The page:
In a nutshell, you want to consistently share proof of positive feedback from your clients, associates, followers and more. The more you can get people shouting your praises for you – the better.
Not only can do this with testimonials, ratings, social media shoutouts, and ye old’ word of mouth, but you can also demonstrate your worth with high-end branding. After all, there’s a reason why good-looking food seems to taste better!
Introduce late fees
Nothing says “Don’t be late” quite like a Late Fee does. For anyone that chooses to turn up over 10-15 minutes late, without forewarning, will receive a financial penalty for doing so. For instance, you might want to add a 15% increase (on the initial fee) for anyone that turns up 15 minutes late. 30% for 30 minutes and so on.
If you do like the client though and want to give them a second chance, then perhaps you can advise them that usually there is a fee for lateness and no-shows and that on this occasion you are willing to waive it. Going forward though, there will be a late fee in place.
What to do when a client is always late to business calls
If a client of yours is consistently turning up late to your calls or is even missing them entirely, then it is probably something that will need to be addressed – albeit professionally. I for one would drop the client an email asking them if there’s anything that I could be doing to ensure that we’re working more effectively going forward.
This could be as simple as changing the times of the call or using a different form of communication entirely.
With that in mind though, if they continue to turn up late or leave you hanging then I would mention something along the lines of…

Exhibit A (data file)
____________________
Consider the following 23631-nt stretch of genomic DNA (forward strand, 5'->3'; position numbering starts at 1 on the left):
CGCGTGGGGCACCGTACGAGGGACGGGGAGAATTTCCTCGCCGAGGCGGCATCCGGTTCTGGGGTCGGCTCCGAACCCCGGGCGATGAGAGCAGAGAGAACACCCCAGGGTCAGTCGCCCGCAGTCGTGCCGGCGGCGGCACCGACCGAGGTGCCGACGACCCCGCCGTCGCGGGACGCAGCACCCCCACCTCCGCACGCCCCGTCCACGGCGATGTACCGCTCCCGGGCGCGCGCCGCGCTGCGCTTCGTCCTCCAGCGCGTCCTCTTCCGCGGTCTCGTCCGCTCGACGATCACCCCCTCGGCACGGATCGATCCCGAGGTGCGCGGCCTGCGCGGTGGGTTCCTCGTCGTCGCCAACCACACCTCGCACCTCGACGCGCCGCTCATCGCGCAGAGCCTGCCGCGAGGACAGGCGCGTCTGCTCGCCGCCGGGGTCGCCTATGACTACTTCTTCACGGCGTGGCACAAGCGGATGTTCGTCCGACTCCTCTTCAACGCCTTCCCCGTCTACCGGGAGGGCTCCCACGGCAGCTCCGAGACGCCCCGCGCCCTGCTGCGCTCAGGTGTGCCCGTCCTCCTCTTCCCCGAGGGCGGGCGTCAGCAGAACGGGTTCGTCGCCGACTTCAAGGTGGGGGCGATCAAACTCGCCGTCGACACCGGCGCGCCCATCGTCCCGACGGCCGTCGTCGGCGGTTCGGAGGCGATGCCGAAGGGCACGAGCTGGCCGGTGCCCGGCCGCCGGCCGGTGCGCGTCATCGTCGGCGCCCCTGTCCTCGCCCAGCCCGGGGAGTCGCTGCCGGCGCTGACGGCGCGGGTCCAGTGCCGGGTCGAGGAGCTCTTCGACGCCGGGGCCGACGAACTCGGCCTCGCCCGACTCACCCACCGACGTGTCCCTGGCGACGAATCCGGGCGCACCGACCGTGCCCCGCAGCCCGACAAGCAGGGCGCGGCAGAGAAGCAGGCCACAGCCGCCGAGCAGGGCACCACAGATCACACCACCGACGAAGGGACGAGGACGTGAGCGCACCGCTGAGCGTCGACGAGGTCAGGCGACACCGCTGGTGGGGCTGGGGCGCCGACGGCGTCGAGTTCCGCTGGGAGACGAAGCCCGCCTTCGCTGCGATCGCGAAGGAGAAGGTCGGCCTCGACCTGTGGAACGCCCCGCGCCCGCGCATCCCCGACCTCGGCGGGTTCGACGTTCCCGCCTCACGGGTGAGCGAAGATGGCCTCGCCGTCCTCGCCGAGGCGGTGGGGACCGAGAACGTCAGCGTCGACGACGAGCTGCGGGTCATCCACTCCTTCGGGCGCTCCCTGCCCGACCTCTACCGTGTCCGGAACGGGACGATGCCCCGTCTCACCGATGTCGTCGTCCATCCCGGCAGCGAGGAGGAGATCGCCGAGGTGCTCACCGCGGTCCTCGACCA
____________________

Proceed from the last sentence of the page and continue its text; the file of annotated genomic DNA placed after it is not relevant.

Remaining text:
“Hello [Name], I can’t help but notice that we’re somewhat out of sync when it comes to these meeting times. I work on a very busy schedule and as such, place a lot of value on how I spend my time. I’m still keen for us to work together though which is why I would like to find a way to ensure that we’re not wasting each other’s time. I hope you understand”
Just know that if you do send a message like that, you do risk losing the client. So only use it as a last line of defence and preferably only when you’re indifferent to losing them. In other cases though, the client may actually end up respecting you a whole lot more. It really is just a flip of the coin.
Above all, you want to remain professional at all times when a client doesn’t show up to a call or is late. You need to remove all emotion out of the equation and understand that there could be millions of reasons for their absence.
For first-timers, I suggest emailing the client and providing a summary of the points you wanted to cover in the meeting, as well as rescheduling for another meeting. This approach is usually enough to settle the situation.
That aside though, a lot can be done prior to any call to ensure that they do turn up on time – every time.
If all else fails, buy them a watch!